• Verbal Reasoning
• Non-Verbal Reasoning
All four tests are online, adaptive and multiple-choice.
We designed the English and Mathematics tests in line with the topics and knowledge pupils learn in class. These tests assess a child's ability to recall what they have learned and apply this knowledge to solve problems in core areas of the curriculum.
The Verbal and Non-Verbal Reasoning tests enable pupils to demonstrate their academic potential through various question types that may be unfamiliar to them. We assess each pupil's ability to analyse, think critically, find patterns, and problem-solve. These abilities are indicators of potential as they relate to a pupil's ability to acquire new information and apply it to situations they have not previously encountered.
What do the tests include?
Questions on reading comprehension and grammar (including spelling).
Questions are based on the National Curriculum for Mathematics until the end of Year 5.
Questions assess a range of English language skills, including word meaning, comprehension, reasoning and logic.
Questions assess non-verbal reasoning and spatial reasoning.
For more details about the structure and content of the test, download the ISEB Common Pre-Test Framework.
ISEB adaptive testing uses advanced psychometric technology to provide more accurate scores while minimising the length of tests and providing pupils with a better test-taking experience. Adaptive testing works by carefully calibrating each individual question based on extensive pilot data. After the pupil answers each question, we estimate their ability level and select the next question to be the most informative at that level of ability. Pupils who answer questions correctly are gradually tracked to harder questions. Those who consistently answer incorrectly are tracked to easier content.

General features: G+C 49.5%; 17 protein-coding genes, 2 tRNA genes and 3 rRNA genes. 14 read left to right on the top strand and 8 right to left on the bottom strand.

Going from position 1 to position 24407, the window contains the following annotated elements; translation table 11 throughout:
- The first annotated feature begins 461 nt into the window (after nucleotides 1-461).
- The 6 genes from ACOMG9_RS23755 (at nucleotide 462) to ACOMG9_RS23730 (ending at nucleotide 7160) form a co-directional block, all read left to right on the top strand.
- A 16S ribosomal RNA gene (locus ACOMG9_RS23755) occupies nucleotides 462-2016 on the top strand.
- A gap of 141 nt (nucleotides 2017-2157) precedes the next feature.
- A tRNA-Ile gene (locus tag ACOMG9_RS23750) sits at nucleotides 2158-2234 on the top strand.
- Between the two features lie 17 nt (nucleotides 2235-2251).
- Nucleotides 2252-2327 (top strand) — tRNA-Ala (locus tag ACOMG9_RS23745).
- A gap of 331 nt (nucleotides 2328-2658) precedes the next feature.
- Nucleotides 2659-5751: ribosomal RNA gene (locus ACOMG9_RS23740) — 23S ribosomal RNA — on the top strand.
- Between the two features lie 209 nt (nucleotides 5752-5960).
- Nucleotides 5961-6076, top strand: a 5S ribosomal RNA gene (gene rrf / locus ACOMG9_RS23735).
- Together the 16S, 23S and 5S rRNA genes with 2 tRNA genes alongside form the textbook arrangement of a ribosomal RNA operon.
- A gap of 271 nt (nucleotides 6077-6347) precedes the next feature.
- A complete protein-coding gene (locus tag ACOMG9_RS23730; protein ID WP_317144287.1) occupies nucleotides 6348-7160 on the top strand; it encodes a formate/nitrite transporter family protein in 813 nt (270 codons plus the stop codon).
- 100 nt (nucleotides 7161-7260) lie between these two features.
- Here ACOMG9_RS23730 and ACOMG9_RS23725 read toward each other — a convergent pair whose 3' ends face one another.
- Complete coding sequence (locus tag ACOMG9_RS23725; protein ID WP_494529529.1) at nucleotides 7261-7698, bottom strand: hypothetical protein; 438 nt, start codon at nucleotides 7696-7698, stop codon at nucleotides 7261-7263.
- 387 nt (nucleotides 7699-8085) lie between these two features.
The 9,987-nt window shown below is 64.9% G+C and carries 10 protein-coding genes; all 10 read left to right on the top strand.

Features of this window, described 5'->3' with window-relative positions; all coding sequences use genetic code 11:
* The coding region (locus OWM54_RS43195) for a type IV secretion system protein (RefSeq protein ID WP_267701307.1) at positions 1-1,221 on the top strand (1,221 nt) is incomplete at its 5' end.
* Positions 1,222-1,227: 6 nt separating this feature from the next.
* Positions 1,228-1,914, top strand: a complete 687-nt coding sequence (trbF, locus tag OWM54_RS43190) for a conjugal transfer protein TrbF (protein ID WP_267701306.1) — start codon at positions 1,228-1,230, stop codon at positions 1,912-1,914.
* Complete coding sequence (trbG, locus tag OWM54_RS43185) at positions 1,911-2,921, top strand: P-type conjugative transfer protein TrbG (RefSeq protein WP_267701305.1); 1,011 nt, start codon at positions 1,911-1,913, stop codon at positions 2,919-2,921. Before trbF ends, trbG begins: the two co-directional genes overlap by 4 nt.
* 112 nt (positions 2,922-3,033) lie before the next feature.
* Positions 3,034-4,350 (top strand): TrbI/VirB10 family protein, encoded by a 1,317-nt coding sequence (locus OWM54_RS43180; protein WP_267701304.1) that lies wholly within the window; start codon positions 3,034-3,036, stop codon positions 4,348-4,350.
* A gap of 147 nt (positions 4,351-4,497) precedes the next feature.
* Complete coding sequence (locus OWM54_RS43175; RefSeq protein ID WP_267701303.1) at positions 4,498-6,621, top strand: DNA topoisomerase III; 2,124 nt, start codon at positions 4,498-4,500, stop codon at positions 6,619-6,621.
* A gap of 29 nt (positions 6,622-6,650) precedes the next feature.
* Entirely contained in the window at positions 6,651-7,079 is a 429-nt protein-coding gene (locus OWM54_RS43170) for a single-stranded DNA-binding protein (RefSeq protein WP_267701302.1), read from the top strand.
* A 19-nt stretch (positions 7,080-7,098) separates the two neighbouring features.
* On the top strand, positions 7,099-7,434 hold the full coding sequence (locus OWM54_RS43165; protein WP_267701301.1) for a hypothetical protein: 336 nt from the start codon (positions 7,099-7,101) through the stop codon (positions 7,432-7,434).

The test continues until the minimum number of questions has been answered. After that, the test completes once the score has reached the required level of accuracy. Pupils who answer consistently will have the shortest tests. Those who are less consistent, perhaps answering an easier question incorrectly but a harder question correctly, will take longer to reach an accurate score. They can still attain a very high score, unlike a static test where any errors will reduce the final score.
There is a maximum number of questions for each test – similar to the length of a fixed test – so the score from the adaptive test will always be at least as accurate as from a fixed test and usually more accurate. For example, in a fixed test, only a few questions at the end will be very challenging for the most able test takers. With an adaptive test, those who consistently answer correctly will quickly be directed to questions with a high level of difficulty.
Was this article helpful?
Thank you for your feedback
Sorry! We couldn't be helpful
Thank you for your feedback
We appreciate your effort and will try to fix the article